Dairy exports shine while "fake meat" falters

John Oncken
It seems you can add water to most anything and call it milk.

The USDA says international sales of U.S. farm and food products eclipsed $196 billion in 2022, 11% above the previous record set in 2021.

Speaking to Brownfield in Ames, Iowa, on Friday, USDA Undersecretary for Trade and Foreign Agricultural Affairs Alexis Taylor pointed out 20% of U.S. farm products are exported.

“Oftentimes, that 20% is the difference between farmer profitability or not. So, strong export markets is really critical to farmers and ranchers’ livelihoods,” she said.

Alexis Taylor

Taylor says USDA hopes to sustain momentum in 2023 by diversifying market opportunities.

“Several years ago we saw what trade disruptions or an overreliance on any single market could lead to for trade disruptions, and what that actually translates for those farmers and ranchers and their income,” she told Brownfield.

Taylor mentioned potential market growth in Africa, Southeast Asia and Latin America, and says USDA is also working to knock down non-tariff trade barriers around the world.

Dairy exports break records

The final 2022 US dairy export numbers are in from USDA’s Foreign Ag Service, and they show that 2022 was a very impressive year for dairy exports. It was a record-breaking year in many ways, but it might be more accurate to call it a record-shattering year,” summarizes Dick Groves editor of The Cheese Reporter.

“For starters, overall US dairy exports last year reached $9.5 billion in value. That was up 25% or $1.9 billion, from 2021’s record value of $7.6 billion,” he said.

December cheese production in the states listed by NASS, with comparisons to December 2021, was: Wisconsin, 300.3 million pounds, up 1.4%; California, 209.0 million pounds, up 2.0%; Idaho, 86.9 million pounds, down 1.5%; New Mexico, 83.5 million pounds, down 0.8% ; New York, 72.4 million pounds, up 9.5%.

Fake dairy not new

Imitation food products have been on the consumer market for decades. Remember the long battle the dairy industry waged with oleo margarine (beginning in the 1870's that was finally ended in the 1960's with oleo winning a place in the store shelves despite a host of federal and state laws? 

Because of the limited success of patchwork state regulation, Congress was convinced in 1886 to pass “The Oleomargarine Act” which defined butter to distinguish it from imitations and taxed oleomargarine two cents per pound. It also assessed annual license fees of $600 for manufacturers, $480 for wholesalers, and $48 for retailers.

Production of oleomargarine grew slowly until the butter shortages of World War II, when oleomargarine production grew by 542 million pounds per year and butter production fell by a similar amount.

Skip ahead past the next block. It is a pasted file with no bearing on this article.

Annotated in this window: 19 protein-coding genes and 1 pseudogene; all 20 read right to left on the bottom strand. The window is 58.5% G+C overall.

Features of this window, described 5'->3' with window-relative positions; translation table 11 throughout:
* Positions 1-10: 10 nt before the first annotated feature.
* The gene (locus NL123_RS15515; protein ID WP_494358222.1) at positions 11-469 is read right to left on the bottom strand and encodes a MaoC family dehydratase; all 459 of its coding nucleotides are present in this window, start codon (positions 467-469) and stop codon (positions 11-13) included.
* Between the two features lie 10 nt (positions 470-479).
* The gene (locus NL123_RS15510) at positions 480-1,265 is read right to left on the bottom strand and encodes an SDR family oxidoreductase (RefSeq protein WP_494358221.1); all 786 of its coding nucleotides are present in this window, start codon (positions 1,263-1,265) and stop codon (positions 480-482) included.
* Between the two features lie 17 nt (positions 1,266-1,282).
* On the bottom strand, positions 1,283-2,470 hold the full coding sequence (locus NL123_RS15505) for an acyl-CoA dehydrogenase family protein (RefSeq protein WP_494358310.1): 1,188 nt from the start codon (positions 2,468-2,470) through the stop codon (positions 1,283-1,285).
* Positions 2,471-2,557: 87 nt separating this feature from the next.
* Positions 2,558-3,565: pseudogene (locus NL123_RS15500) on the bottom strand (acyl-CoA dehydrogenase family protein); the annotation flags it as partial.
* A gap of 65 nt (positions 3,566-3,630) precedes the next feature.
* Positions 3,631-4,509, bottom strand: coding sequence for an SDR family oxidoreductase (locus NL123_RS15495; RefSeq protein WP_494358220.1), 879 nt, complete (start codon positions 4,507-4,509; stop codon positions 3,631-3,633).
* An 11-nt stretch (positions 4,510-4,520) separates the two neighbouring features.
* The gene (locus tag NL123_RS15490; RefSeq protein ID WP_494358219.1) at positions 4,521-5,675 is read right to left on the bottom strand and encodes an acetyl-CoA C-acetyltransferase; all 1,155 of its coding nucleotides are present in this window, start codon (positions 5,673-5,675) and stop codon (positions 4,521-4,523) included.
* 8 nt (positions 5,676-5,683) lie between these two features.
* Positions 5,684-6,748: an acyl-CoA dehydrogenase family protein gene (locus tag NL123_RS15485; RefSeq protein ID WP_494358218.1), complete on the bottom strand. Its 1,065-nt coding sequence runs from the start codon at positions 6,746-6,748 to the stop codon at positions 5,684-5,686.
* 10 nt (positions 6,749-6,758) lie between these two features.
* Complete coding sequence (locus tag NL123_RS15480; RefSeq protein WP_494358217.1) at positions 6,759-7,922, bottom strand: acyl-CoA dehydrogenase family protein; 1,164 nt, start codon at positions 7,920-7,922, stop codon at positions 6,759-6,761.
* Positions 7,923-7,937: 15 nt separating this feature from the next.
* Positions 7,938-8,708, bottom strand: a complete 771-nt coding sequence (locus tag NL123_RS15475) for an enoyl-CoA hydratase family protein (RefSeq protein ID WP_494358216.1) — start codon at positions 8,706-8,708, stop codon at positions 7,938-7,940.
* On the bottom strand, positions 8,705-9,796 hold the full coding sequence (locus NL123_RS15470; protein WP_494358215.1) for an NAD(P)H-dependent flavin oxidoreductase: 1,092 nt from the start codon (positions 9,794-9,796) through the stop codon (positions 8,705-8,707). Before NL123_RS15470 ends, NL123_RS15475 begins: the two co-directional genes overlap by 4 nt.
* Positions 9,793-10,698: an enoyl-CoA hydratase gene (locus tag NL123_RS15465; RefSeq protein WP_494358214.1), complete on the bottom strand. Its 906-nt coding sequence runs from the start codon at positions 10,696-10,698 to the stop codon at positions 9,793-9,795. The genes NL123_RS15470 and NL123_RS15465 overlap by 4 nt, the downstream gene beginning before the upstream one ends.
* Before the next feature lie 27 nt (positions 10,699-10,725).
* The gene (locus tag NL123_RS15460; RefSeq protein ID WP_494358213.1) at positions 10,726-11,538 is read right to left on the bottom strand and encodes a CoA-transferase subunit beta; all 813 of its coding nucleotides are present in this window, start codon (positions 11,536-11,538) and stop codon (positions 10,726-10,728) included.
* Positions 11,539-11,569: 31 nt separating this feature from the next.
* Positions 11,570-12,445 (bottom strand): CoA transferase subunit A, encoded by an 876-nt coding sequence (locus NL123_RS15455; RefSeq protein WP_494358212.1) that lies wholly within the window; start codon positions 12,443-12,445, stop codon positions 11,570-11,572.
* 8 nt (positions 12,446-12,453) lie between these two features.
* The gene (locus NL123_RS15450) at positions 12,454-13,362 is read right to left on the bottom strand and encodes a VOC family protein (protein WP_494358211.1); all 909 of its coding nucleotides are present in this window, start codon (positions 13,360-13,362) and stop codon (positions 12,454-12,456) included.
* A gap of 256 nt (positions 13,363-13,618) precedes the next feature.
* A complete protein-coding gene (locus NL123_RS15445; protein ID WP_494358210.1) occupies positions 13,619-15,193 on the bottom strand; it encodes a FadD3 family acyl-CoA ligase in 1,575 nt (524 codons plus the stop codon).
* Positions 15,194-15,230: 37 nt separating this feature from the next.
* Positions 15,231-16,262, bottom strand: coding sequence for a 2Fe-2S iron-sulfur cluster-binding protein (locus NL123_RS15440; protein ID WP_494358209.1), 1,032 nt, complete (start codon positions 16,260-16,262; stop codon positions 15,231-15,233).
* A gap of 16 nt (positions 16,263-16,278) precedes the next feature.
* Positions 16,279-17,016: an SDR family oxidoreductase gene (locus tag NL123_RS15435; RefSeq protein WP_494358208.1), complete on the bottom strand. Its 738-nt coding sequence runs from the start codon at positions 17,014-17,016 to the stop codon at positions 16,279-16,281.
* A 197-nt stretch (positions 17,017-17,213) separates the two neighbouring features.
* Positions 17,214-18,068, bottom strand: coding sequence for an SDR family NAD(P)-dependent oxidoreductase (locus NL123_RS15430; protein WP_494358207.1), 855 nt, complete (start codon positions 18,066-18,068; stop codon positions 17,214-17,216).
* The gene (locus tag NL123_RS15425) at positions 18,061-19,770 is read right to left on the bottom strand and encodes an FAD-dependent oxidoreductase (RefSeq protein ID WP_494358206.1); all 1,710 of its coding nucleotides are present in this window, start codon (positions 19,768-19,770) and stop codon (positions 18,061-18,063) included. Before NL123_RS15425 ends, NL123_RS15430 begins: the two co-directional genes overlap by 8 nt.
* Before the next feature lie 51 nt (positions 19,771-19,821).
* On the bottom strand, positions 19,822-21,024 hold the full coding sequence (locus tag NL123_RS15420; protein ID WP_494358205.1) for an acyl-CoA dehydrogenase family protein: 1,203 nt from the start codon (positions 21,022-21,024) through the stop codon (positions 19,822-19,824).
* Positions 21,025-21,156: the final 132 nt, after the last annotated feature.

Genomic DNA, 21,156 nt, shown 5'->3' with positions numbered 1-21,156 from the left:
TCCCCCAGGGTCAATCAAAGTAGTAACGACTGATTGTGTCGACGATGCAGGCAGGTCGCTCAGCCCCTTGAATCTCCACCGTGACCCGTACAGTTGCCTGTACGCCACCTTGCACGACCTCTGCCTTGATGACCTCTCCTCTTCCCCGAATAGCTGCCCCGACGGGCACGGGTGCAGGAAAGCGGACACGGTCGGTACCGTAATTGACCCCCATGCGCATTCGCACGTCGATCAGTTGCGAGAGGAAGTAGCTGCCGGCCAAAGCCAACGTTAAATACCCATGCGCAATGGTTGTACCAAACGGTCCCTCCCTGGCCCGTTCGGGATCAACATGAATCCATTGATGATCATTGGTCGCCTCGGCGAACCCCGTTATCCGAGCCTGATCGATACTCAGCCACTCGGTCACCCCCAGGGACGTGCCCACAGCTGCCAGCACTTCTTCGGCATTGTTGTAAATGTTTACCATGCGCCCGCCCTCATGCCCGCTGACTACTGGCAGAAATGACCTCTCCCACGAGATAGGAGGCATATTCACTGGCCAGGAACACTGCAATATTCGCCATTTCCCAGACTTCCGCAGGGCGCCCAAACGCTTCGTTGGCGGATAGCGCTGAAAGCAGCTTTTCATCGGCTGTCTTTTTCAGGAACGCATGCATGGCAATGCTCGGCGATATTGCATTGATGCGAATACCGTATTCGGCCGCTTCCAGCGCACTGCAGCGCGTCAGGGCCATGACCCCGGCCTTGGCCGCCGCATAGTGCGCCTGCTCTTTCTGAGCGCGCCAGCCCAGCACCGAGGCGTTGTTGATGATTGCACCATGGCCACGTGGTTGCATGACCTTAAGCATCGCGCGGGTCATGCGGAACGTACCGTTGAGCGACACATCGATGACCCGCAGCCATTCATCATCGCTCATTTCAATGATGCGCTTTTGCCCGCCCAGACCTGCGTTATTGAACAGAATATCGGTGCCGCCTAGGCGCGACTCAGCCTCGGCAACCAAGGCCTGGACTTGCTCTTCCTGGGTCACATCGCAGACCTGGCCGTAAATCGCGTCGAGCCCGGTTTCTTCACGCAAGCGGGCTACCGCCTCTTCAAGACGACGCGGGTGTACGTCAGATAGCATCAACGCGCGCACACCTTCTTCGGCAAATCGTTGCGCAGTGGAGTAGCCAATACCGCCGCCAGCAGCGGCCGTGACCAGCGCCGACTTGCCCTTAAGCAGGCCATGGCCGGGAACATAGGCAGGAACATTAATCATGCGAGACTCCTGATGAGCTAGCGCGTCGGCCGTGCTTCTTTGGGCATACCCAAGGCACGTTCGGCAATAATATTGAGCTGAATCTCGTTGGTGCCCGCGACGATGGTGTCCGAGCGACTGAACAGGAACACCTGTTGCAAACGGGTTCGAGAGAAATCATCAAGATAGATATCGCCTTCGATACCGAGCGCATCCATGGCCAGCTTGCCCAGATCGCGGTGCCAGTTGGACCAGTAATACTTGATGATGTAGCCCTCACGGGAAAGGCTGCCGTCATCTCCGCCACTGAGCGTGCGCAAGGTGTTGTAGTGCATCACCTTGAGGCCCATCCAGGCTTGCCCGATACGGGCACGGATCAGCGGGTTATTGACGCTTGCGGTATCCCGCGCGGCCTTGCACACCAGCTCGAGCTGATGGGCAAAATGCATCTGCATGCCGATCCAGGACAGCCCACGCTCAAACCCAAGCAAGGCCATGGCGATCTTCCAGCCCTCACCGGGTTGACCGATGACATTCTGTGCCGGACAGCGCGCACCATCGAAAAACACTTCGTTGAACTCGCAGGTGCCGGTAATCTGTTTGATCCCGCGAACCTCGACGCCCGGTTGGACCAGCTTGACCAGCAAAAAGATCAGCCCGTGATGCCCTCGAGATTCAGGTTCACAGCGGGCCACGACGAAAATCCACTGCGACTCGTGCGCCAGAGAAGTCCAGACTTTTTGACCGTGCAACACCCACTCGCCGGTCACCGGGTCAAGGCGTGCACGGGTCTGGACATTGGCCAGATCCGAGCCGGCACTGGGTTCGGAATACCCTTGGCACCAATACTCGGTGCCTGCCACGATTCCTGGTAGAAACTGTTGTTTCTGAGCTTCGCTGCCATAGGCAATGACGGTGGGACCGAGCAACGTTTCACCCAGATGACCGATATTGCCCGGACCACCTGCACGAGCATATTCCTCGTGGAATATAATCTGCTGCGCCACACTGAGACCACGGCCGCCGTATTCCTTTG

In 1950, Congress removed the tax, and by the late 1950s, the two were produced in similar amounts. In the 1980s twice as much oleomargarine was produced, but by 2010, more butter was again being produced. Once the protective tax was removed, competitive consumption depended mostly on perceived health benefits.

Fake chicken has not impacted the market.

Now it's milk and meat

Now many types of farm-produced foods are being attacked by imitations, just look at the dairy section of most any food market, chances are you will find soy, almond and, yes, even oat milk. I've long wondered how these milks have been made. Recently, this recipe for oat milk appeared on several web sites.

  • Blend 1 cup of rolled or steel cut oats with 3 cups of cold water for 30 seconds.
  • Place a cheesecloth over a wide-mouth jar or bottle. Pour the mixture over the cheesecloth to separate the milk from the oats.
  • Lift the cloth from the ends to form a sac, and gently squeeze any remaining liquid into the jar.
  • To enhance the flavor, try adding either a pinch of salt, a little vanilla or cinnamon extract, a few dates, maple syrup, or honey before blending.
  • You can safely store the oat milk in your refrigerator for up to 5 days.

Doesn't that sound nutritious? It seems one can add water to about anything and call it milk!

One of the first "fake" meats.

Where’s the meat? In the stores!

In 2009, Beyond Meat, a so-called meat made without animals, hit the consumer market. It was followed by many other companies and a host of big time investors and much discussion by meat processors and beef farmers. Even Tyson, the biggest U.S. meat processor was an investor.

Now it's 2023 and Big Beef is still around and booming while fake meats have laid off employees, abandoned some products and fast food has not expanded menus with fake meats.

A story that every farmer and agriculture involved person should read.

A recent eight-page article in the January 23 issue of Bloomberg Business week, Fake Meat Was Supposed to Save the World. It Became Just Another Fad, traces the fake meat story from start to now. The author writes how Beyond Meat and Impossible Foods wanted to upend the world’s $1 trillion meat industry. However, she concludes that plant-based meat is turning out to be a flop.

Every one associated with the meat industry (farmers for sure) should read this super story. If you can't buy one try the library. It's great.